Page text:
In fact, the opposite is true here. Homophobia and transphobia is the rule in Thai politics. When his interior minister, Purachai Piamsomboon, mulled about legalising gay marriage some years ago, then PM Thaksin Shinawatra quickly dismissed it as a “Western idea”. Just two weeks ago, a Pheu Thai MP mocked a Democrat MP for being “taew taek” (“over-the-top queen”). The latter denied that he’s not one and said the Pheu Thai Party harboured many more “people of that kind”.
The use of alleged homosexuality for political attacks clearly shows how Thai society views gays and transgenders: deranged, immoral and, therefore, undeserving of respect.
This is to be expected in a country where the medical profession still categorises transgenderism as a form of mental disorder, where the predominantly “Buddhist” population believes that LGBTs are immoral and guilty of past-life sins, where all junior high-school students are instructed by government-approved textbooks that homosexuality is a kind of sexual deviancy, and where the media like the popular TV programme “Tee Sib” regularly reinforces negative images by portraying LGBTs as morally defective, promiscuous, and spreaders of HIV/Aids.
It’s no surprise then that Thailand has no openly LGBT public figures, despite the known secret that some of our past and present leaders are homosexuals. Even straight officials unafraid of gay rumours are reluctant to support LGBT rights, not wanting to be seen as having “low moral standards”.
Thailand is usually perceived by foreigners as tolerant towards LGBTs because transgenders are more visible than in the West. But this myth is based on the wrong assumption that visibility comes with equality. Few foreigners would notice that the transgenders are visible only in lower-rung careers. The sight of many local men enjoying a thriving gay scene also hides the fact that few are “out” to their families. Even fewer are “out” at work, especially if they are in the formal sectors.
It’s true that in general Thai LGBTs don’t get their heads kicked in. But that’s only because the culture has already done an excellent job of kicking our heads in, convincing most LGBTs that we are somehow lesser human beings. We are normally left alone as long as we mind our place and stay within the cultural fence.
But if we try to cross into more formal space, society is ready to rein us in – sometimes violently. The shutdown of the Chiang Mai Gay Pride parade three years ago and the overwhelming public support for Chiang Mai’s banning of transgenders from decorative floats during public festivities are examples of cultural resistance against equal treatment for LGBTs.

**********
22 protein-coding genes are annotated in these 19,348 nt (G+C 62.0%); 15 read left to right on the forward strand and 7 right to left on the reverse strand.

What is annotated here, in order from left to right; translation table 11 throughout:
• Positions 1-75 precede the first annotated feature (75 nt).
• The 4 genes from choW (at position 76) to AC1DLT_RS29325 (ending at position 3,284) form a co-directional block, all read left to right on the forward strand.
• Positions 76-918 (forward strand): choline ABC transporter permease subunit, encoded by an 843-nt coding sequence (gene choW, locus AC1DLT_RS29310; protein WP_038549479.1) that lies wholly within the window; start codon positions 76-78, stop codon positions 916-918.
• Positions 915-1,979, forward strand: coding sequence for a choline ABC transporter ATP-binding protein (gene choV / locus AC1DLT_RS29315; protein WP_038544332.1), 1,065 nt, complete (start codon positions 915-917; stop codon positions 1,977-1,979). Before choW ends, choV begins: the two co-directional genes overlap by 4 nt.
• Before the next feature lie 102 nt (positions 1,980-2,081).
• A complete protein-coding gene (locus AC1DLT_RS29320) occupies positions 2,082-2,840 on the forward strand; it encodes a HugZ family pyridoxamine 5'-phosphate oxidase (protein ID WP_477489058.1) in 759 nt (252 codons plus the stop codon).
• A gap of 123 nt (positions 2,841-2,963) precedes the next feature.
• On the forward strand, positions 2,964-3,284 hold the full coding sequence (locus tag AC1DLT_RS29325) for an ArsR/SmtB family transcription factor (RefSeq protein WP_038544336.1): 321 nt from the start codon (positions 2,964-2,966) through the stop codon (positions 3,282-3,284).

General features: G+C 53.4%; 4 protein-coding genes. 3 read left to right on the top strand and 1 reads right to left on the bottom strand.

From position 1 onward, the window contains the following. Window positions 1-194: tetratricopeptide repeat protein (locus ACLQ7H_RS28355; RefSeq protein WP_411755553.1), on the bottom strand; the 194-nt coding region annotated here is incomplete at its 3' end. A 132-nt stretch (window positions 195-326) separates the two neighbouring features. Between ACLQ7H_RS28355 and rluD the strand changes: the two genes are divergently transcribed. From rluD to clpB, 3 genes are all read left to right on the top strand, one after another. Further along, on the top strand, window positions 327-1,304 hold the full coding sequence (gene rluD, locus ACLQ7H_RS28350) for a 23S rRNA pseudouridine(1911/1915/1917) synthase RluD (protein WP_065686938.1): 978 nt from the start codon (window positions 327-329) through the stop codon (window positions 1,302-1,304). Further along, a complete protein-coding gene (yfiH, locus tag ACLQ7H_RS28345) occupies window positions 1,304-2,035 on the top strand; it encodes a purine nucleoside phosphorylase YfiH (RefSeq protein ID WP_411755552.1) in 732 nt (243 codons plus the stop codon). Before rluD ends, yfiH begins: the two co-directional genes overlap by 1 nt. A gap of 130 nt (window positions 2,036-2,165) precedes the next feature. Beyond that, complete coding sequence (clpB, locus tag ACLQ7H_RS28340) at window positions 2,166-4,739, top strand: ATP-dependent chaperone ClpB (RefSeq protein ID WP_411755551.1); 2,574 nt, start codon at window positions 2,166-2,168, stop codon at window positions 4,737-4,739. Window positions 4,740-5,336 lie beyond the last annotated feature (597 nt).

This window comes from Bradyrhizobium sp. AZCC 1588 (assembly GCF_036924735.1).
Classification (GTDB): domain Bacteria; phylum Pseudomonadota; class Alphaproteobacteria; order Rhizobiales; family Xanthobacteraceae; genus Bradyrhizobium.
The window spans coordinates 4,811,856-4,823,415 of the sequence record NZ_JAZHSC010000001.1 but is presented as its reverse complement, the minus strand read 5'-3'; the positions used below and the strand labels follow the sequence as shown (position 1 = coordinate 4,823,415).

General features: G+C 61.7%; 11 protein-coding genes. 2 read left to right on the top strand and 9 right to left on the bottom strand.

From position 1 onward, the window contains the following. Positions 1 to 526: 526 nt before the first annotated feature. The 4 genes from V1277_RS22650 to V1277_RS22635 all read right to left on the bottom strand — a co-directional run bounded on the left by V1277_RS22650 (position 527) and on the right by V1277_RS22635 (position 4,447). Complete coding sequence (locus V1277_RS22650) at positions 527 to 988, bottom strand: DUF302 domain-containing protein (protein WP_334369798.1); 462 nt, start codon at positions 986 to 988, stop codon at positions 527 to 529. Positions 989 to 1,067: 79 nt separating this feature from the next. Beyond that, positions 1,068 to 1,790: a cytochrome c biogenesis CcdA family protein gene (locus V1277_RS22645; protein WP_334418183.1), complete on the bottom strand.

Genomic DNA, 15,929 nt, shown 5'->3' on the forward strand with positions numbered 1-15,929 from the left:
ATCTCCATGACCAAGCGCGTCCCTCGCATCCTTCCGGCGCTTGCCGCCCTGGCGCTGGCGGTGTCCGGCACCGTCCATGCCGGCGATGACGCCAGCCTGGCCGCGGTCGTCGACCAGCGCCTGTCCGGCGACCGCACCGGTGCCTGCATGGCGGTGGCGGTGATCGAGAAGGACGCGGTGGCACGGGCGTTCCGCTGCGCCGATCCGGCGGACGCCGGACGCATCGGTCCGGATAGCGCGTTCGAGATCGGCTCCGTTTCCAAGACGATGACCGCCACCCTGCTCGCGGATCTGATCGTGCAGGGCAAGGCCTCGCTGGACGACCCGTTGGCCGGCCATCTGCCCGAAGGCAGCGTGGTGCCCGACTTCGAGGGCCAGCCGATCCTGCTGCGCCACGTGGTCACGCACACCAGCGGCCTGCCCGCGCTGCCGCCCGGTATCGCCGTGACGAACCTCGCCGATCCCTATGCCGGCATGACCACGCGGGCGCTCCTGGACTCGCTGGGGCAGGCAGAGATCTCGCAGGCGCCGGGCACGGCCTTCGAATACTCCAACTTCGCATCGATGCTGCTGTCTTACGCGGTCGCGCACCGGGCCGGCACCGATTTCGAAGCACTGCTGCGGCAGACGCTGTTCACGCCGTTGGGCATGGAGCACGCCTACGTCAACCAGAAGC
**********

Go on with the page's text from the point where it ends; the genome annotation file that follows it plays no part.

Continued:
The public sphere is not the only place where Thai LGBTs must tread carefully. Some people find it too close for comfort when LGBTs are perceived to be entering their personal space. Many people object to a proposed law to recognise gender change because they claim that men would be duped into marrying a transgender. (On the contrary, same-sex marriage seems less threatening, as it only involves “those people”.)
Things can get violent, when the “intrusion” is no longer hypothetical. Last June, a tomboy was killed and her body dumped in a reservoir in Trat. The main suspect, the mother of the victim’s girlfriend, readily divulged that the reason for the murder was her preference to see her daughter date a man than a “tom”. This is clearly a case where a person is killed because of her sexual orientation and gender identity. It would be categorised as “hate crime” in countries with a law – such as the Matthew Shepard Act in the US – to curb crimes motivated in whole or in part by the offender’s bias against the victim’s identity.
One would hope that this is just an isolated case. But a disturbing pattern is emerging. In 2009, two 17-year-old girls in a same-sex relationship were found dead with more than sixty stab wounds in Chiang Mai. Police suggested they were killed by a man who was attracted to one of them and disdainful of their relationship. This case was an exception in that there were no other obvious causes for the crime, so the police quickly zeroed in on jealously and bias as the motive.